Lotus ponders KM future. Collaboration drives upgrade path as knowledge management fades
SEEKING TO BOLSTER its position in the deflated KM (knowledge management) segment, IBM's Lotus Software is going back to its collaboration roots.
[InfoWorld: Top News]
A few notes about where things seem to be going:
- Microsoft is building support for collaboration into it's .Net capabilities, and connecting with (amongst others) Groove Networks. This might prove something of a threat to Lotus in the long run.
- Notes/Domino 6.0 ship next month, after a long beta. Question is, are people waiting for the next version of what has essentially become a proprietary application server?
At least, Microsoft seems to be offering "us developers" more of a choice in programming language (already tried out Perl.Net ?)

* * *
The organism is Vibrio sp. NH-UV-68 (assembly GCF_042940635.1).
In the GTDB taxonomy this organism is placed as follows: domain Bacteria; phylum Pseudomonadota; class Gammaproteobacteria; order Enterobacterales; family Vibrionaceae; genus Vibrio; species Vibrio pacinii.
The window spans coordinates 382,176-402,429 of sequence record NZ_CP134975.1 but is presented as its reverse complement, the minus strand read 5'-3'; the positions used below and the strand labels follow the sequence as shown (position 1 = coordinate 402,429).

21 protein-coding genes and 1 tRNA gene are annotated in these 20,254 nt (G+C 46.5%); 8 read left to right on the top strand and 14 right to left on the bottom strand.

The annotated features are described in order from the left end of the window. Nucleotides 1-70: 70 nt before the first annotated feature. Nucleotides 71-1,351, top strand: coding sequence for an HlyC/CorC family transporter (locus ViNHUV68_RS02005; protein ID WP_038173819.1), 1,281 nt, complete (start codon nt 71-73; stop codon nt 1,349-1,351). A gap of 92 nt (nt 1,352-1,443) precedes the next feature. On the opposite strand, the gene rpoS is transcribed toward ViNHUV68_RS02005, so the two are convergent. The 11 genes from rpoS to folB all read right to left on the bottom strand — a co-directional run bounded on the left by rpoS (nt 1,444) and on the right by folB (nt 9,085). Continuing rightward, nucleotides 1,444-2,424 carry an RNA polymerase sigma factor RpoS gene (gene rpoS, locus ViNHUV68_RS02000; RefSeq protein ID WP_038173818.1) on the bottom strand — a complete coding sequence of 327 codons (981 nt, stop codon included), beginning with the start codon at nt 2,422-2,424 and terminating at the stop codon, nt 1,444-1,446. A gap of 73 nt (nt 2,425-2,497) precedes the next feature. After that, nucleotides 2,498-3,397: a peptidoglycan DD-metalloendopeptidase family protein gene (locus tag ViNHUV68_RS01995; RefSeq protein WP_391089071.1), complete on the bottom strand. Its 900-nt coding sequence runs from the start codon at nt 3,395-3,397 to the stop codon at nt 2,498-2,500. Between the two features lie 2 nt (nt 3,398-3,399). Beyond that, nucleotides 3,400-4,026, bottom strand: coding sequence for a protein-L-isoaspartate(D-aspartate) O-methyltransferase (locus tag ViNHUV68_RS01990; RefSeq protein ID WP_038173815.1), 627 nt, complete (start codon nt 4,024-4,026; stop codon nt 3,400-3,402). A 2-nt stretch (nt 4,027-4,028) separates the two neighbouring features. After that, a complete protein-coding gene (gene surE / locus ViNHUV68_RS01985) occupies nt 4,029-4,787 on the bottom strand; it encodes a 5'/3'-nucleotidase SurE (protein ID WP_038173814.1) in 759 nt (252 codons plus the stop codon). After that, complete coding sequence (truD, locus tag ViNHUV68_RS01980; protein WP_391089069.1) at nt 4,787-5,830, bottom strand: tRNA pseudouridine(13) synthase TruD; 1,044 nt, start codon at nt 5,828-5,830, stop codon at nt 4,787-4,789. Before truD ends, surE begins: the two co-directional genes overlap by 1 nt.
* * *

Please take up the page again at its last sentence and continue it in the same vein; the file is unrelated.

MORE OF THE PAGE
- Al Zollar (Lotus CEO) claims that Lotus Discovery Server is delivering the kind of content management customers are seeking. It is a shame, then, that it seems to be competing with the (aptly named) IBM Content Manager family of products.
- And of course, it becomes increasingly difficult to choose the right (IBM) tool for the job... should we be using Lotus Domino.Doc to store our documents, or is Content Manager CommonStore the right solution? Extended Search of Discovery Server? Will we keep on using the Lotus .nsf database format, or should we choose DB2? It is not getting any clearer.
Especially when separate products get combined... K-Station portal with WebSphere Portal, for example.
- And I could go on...
The good news is, everyone seems to agree it is a good idea to use Web Services to offer all this funtionality. Even IBM and Microsoft seem to agree on that. Now just hope those services are compatible with one another.